Watched a clumsy but fascinating film called Crime in the Streets. It started as a 1955 live TV play by Reginald Rose presented by the Elgin Hour, directed by Sidney Lumet. A young John Cassavetes starred as Frankie, a member of a street gang called the Hornets. Robert Preston was featured as an idealistic social worker who tries to reform him. Reginald Rose, the writer, is best known for writing 12 Angry Men for TV and film and helping to create the TV series, The Defenders. Not being able to find a recording of TV version of Crime in the Streets, I can’t comment on his original script, but clearly there was something there that attracted interest in expanding it into a film. Perhaps the success of Rebel Without a Cause attracted interest in pursuing the trend of pictures about juvenile delinquents. (Anybody remember Jerry Lewis’s The Delicate Delinquent?) The connection would be made explicit by casting Sal Mineo, one of the stars of Rebel, as a similarly conflicted young man in Crime.
Originally, Lumet was going to make his feature debut with the film version of Crime, but he got sidetracked, and he later had the good fortune to make his feature debut instead with Rose’s 12 Angry Men. Somehow, Don Siegel became attached as the new director. Siegel at his best (Invasion of the Body Snatchers, The Line-Up and The Beguiled) was a muscular, straightforward storyteller. But, despite some strong staging and camera work, he couldn’t overcome the preachiness of Rose’s screenplay. Cassevetes played Frankie again. Robert Preston, otherwise occupied when it came time to film was replaced by James Whitmore, who was stuck with the worst of the moralizing.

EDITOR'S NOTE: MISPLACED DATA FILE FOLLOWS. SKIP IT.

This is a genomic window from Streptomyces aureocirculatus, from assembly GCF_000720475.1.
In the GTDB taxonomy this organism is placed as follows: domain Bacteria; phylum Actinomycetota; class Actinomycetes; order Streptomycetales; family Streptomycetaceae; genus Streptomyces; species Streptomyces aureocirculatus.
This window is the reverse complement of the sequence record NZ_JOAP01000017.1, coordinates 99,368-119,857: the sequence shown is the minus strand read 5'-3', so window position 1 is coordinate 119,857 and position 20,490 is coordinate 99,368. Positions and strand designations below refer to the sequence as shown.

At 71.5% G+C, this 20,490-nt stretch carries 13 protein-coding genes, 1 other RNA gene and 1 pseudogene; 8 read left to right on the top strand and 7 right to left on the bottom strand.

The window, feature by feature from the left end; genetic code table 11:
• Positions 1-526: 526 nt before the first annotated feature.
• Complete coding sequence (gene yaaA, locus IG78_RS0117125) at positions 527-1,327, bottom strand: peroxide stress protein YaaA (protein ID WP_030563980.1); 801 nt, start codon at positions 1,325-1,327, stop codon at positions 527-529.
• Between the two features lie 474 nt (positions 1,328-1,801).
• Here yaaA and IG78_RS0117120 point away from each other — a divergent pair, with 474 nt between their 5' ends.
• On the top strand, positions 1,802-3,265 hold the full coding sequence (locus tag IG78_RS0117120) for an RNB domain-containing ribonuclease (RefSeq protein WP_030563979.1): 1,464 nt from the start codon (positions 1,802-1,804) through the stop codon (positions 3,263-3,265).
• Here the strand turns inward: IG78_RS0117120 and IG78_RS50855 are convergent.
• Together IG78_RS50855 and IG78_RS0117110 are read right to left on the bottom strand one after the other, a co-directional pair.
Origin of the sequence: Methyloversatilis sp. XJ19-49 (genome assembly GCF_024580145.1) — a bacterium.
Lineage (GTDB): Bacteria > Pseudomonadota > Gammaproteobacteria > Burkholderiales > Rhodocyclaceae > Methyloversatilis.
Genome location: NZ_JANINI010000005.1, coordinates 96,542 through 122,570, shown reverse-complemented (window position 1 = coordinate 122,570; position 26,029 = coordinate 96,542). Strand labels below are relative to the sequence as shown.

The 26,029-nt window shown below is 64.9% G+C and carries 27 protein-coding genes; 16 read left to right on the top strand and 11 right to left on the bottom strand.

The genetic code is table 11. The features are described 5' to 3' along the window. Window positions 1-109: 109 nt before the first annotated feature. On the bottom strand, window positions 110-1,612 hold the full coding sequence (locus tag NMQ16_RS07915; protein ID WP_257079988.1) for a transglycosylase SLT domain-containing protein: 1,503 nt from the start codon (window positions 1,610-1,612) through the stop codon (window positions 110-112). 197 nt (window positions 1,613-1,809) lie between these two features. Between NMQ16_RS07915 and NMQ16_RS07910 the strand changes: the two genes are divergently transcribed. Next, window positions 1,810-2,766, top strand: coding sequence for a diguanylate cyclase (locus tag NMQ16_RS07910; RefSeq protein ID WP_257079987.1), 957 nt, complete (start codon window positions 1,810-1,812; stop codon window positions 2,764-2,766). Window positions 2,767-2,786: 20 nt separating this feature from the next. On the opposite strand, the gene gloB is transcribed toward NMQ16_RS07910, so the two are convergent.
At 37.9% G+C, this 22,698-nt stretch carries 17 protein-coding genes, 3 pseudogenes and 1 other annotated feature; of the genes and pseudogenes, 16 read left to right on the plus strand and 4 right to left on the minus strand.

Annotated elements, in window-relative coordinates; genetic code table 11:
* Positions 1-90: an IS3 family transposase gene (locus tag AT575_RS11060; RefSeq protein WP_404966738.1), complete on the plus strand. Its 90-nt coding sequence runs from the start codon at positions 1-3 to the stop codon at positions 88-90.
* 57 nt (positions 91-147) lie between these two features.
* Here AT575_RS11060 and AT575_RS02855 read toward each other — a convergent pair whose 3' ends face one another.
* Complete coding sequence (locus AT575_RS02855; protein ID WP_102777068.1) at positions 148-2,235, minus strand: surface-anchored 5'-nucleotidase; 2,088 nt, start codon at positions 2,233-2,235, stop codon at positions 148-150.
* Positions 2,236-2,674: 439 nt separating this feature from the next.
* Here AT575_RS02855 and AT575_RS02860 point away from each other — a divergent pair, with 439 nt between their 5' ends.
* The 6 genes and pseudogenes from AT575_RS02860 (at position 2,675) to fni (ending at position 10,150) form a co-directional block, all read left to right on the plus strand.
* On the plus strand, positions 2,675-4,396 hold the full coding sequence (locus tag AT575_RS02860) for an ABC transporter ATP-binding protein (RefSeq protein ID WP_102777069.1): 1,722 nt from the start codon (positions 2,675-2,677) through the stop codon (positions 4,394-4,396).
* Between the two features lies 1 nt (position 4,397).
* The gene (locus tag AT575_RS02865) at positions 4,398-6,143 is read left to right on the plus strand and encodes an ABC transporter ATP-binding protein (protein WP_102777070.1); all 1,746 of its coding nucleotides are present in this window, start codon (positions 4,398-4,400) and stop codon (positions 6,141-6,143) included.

The set design is more interesting than the text. Siegel had one huge set built to convey the world of Frankie — a street, stores, an alley, fire escapes, Frankie’s apartment. (It couldn’t help but remind me of the settings of the film version of Elmer Rice’s Street Scene and Sidney Kingsley’s Dead End, both of which also dealt with crime in tenements packed with the poor.) With the exception of a few shots at the beginning, the entire film was shot on this set, and we get to know it in detail.
The script is awkward, earnest, clunky. What I found most interesting is how scenes from this resembled scenes in West Side Story. There is an extended passage in which the members of the Hornets mock the social workers who want to help them. You expect them to break into “Officer Krupke.” The actor who on TV played a gang member called Glasses (because, yes, he wore glasses) was David Winters. Soon after, Winters played Baby John in the original stage production of West Side Story, and later played A-Rab in the film. I can’t imagine the resemblance of these scenes escaped him.
Also in the cast of both the TV and film versions was Mark Rydell, who later became a director who made some very good films indeed. And, of course, Cassavetes wrote and directed some of the key American independent films.